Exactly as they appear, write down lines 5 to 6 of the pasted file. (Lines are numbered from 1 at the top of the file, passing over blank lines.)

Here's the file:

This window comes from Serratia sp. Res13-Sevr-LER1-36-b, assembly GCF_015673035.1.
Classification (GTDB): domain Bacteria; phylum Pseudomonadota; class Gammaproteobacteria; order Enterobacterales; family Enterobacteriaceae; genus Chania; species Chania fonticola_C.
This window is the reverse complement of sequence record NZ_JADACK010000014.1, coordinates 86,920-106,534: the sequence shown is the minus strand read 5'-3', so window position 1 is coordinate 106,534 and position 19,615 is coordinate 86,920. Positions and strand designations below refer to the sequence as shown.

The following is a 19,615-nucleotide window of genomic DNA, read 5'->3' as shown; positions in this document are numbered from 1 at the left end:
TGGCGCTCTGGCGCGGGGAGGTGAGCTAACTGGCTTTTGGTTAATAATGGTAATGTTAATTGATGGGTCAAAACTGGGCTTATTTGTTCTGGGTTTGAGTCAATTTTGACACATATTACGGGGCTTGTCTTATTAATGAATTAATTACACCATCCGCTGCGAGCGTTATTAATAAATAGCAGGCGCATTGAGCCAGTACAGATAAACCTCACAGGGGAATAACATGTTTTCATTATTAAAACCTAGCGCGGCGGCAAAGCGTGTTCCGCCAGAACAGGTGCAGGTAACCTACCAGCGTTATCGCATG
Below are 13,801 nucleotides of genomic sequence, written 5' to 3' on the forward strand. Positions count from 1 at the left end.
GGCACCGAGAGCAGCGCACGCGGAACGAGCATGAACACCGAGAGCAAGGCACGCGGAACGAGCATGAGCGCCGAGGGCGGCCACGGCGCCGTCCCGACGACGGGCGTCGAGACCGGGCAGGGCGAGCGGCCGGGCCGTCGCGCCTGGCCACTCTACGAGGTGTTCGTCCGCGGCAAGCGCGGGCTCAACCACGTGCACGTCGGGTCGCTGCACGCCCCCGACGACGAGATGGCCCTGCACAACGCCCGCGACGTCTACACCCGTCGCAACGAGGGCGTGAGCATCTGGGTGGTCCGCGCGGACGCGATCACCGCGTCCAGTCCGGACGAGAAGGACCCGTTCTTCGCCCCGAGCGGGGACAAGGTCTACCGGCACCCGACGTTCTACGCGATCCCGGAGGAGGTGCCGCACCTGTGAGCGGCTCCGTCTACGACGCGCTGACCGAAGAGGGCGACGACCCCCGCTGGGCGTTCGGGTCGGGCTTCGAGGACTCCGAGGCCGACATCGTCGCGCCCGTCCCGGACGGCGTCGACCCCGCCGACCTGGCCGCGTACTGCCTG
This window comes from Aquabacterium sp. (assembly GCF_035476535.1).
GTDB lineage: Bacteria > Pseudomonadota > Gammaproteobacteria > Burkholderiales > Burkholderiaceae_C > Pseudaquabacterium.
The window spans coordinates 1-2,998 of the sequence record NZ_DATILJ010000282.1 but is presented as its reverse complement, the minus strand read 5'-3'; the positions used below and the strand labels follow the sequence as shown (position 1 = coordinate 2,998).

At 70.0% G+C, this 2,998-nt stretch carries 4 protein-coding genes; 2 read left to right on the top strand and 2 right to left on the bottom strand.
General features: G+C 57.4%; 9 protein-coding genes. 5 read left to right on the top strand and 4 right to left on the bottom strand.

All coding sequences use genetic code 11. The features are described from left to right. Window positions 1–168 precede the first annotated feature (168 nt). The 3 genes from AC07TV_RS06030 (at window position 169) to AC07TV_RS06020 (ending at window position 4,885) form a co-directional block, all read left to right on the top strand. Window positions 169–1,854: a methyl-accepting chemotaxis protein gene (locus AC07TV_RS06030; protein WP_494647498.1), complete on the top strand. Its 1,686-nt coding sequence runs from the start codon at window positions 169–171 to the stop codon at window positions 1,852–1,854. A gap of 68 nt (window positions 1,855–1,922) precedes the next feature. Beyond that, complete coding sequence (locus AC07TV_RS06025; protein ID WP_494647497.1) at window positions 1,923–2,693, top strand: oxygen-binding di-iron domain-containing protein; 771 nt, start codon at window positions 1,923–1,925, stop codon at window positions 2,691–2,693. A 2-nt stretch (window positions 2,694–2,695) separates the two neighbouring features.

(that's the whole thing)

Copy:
TGGCGCTCTGGCGCGGGGAGGTGAGCTAACTGGCTTTTGGTTAATAATGGTAATGTTAATTGATGGGTCAAAACTGGGCTTATTTGTTCTGGGTTTGAGTCAATTTTGACACATATTACGGGGCTTGTCTTATTAATGAATTAATTACACCATCCGCTGCGAGCGTTATTAATAAATAGCAGGCGCATTGAGCCAGTACAGATAAACCTCACAGGGGAATAACATGTTTTCATTATTAAAACCTAGCGCGGCGGCAAAGCGTGTTCCGCCAGAACAGGTGCAGGTAACCTACCAGCGTTATCGCATG
Below are 13,801 nucleotides of genomic sequence, written 5' to 3' on the forward strand. Positions count from 1 at the left end.